Joho the Blog » Internet freedom, but not equality

Internet freedom, but not equality

From the National Journal:

Sens. Arlen Specter, D-Pa., and Sam Brownback, R-Kan., secured $30 million in federal funding for the State Department’s efforts to promote Internet freedom as part of the agency’s fiscal year 2010 spending bill. The program must be approved by the full Senate and the House before it makes its way to President Obama’s desk. The money would promote widespread, secure Internet use by individuals residing in countries practicing repressive Internet monitoring, censorship and control. The outlay is “a low-cost method of allowing people, especially those living under repressive regimes, to access all-source, uncensored, unfiltered information,” the senators said in a Friday press release.

“Tearing down these Internet cyberwalls can match the effect of what happened when the Berlin Wall was torn down,” Specter said. “This funding seeks to enable freedom of thought, expression and the unimpeded flow of ideas and information, and I am pleased my colleagues have recognized the program’s importance.” Brownback added the battle being waged in the streets of Iran and China is also being fought on micro-blogging site Twitter, social network Facebook and other platforms. “This is a pivotal moment for people living in oppressive regimes. The best way to ensure their ability to communicate and share their story with each other and the world is to keep the Internet open,” he said.

The House passed a State spending bill Thursday that did not include Web freedom funding but Energy and Commerce Committee member Mary Bono Mack, R-Calif., earlier this week urged lawmakers to hold a hearing on the role of the Internet in giving a voice to those in repressive countries. Rep. Chris Smith, R-N.J., who in the 109th Congress chaired a high-profile Internet freedom hearing of the House subcommittee that oversees global human rights, has repeatedly introduced legislation that would prevent U.S. tech firms from working with nations that capture and convict citizens for engaging in democracy promotion and human rights advocacy online.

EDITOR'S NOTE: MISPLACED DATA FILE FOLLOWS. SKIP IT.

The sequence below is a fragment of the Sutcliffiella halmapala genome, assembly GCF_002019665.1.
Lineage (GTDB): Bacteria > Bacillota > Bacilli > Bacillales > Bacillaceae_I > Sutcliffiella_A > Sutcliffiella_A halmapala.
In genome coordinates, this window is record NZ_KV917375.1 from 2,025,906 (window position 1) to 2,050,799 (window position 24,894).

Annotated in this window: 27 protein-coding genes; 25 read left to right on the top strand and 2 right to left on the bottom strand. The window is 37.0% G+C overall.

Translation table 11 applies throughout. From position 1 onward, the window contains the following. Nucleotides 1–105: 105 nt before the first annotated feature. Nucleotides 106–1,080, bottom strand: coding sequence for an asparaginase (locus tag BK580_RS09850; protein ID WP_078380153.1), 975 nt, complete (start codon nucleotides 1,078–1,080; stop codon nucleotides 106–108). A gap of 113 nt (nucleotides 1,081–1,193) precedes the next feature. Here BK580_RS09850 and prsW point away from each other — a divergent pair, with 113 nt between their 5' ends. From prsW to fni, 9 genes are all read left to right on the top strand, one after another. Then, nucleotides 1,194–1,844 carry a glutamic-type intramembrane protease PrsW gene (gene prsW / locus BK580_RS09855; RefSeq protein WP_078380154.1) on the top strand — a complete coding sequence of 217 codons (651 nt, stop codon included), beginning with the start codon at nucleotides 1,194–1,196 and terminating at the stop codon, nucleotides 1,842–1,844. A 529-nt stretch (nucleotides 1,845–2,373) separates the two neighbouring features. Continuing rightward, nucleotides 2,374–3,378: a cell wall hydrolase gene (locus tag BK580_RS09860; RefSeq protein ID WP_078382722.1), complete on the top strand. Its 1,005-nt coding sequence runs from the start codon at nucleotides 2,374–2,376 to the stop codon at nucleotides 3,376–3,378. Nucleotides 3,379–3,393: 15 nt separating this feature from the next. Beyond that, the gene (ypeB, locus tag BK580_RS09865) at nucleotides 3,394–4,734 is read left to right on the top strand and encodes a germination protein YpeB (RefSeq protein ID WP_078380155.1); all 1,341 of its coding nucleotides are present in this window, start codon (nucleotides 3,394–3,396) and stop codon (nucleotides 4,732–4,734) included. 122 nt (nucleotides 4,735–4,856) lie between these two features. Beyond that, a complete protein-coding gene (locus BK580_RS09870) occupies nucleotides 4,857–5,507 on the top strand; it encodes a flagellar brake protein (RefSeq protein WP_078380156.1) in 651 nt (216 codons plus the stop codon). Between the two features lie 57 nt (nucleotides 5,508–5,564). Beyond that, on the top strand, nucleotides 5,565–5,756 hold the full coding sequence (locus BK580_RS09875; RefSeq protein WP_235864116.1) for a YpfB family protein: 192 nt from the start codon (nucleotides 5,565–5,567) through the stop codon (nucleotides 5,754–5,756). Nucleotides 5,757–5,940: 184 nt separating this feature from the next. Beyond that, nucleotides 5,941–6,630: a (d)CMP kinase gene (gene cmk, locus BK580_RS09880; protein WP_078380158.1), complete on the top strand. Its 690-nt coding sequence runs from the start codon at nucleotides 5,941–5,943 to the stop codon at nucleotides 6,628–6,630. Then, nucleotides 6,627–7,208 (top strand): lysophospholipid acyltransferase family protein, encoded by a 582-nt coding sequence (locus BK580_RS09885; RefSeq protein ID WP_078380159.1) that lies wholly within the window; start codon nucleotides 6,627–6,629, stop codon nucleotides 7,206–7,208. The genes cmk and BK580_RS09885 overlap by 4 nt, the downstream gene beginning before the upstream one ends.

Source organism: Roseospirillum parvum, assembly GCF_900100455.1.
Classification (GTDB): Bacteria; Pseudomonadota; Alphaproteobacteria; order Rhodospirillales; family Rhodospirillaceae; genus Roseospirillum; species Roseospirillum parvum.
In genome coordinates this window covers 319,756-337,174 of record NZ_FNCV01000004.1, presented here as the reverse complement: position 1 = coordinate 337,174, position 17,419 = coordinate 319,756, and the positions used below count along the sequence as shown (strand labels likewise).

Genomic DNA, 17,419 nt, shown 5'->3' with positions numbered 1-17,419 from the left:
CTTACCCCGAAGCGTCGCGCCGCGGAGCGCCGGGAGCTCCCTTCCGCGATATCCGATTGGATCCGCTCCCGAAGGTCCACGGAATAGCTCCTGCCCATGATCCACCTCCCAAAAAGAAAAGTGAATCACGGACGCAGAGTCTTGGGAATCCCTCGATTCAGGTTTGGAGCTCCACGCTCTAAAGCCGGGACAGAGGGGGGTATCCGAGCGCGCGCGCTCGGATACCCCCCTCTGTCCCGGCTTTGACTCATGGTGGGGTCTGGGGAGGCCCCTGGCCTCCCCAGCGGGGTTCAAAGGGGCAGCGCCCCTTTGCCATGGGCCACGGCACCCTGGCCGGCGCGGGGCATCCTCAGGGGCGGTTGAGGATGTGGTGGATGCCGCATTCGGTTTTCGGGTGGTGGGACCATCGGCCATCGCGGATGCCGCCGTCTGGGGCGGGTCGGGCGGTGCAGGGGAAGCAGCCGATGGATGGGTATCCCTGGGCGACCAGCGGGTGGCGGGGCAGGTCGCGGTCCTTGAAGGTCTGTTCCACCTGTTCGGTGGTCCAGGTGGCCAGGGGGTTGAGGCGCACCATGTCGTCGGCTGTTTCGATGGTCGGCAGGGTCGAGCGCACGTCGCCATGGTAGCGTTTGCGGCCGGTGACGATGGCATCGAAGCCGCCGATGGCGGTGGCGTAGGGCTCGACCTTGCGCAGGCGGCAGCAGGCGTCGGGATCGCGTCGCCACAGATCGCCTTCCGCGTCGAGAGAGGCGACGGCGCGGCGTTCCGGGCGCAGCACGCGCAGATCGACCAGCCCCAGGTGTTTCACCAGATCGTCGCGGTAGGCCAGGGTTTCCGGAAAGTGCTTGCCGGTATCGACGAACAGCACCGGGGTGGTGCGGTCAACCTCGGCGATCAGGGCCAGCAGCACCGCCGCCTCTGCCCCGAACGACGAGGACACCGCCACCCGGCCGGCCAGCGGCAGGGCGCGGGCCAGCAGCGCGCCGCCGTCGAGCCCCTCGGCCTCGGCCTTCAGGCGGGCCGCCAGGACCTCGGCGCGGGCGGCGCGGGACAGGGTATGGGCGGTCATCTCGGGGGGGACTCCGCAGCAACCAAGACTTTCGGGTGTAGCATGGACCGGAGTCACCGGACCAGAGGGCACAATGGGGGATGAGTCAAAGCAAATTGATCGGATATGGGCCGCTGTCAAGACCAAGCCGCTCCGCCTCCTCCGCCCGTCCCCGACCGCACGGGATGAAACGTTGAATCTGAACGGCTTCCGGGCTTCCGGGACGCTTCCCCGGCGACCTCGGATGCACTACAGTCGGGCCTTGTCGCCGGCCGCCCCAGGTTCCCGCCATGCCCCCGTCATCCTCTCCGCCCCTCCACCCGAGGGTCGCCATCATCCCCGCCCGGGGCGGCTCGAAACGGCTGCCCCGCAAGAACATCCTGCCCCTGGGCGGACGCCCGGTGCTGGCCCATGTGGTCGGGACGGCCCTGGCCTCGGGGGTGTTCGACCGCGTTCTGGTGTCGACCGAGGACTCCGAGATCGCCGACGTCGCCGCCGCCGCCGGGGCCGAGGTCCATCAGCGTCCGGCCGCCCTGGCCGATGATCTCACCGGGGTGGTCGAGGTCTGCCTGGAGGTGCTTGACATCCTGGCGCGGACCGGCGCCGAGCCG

The NY Times reports on danah boyd’s kick-butt keynote at PDF09, in which she pointed to the class divisions in the Net:

Is the social-media revolution bringing us together? Or is it perpetuating divisions by race and class?

Many of us would like to believe the Internet is a force for unity, but danah boyd, a social-media researcher at Microsoft Research New England and a fellow at Harvard Law School’s Berkman Center for Internet and Society, thinks we’re deceiving ourselves.

Speaking last week at the Personal Democracy Forum, an annual conference that explores how technology is changing politics, Ms. boyd asked a packed audience of activists, political operatives, entrepreneurs and journalists to raise their hands if they use Facebook. Almost every hand in the place went up. Then she asked who uses MySpace, and barely a hand was seen.

How could that be? Sure, Facebook is growing much faster. But MySpace is far from dead. In May, Web-traffic tracker comScore reported that Facebook and MySpace are neck and neck in terms of U.S. visitors, with 70.28 million that month for Facebook, up 97% from a year ago, and 70.26 million for MySpace, down 5% from last year.

vMs. boyd got some answers from group of people she’s been hanging out with over the last four years: U.S. teens. During the 2006-2007 school year, her conversations with high-school students began showing a trend of white, upper-class and college-bound teens migrating to Facebook–much like the crowd in the conference hall has. Meanwhile, less-educated and non-white teens were on MySpace. Ms. boyd noted that old-style class arrogance was also in view; the Facebook kids were quicker to use condescending language toward the MySpace kids.

“What we’re seeing is a modern incarnation of white flight,” Ms. boyd said. “It should scare the hell out of us.”

More in the article, including research by Eszter Hargittai… [Tags: ]

One Response to “Internet freedom, but not equality”

  1. I can tell you as a volunteer in a public library, whose patrons are predominantly minority, that the kids are all over MySpace. Nary a Facebook to be found.

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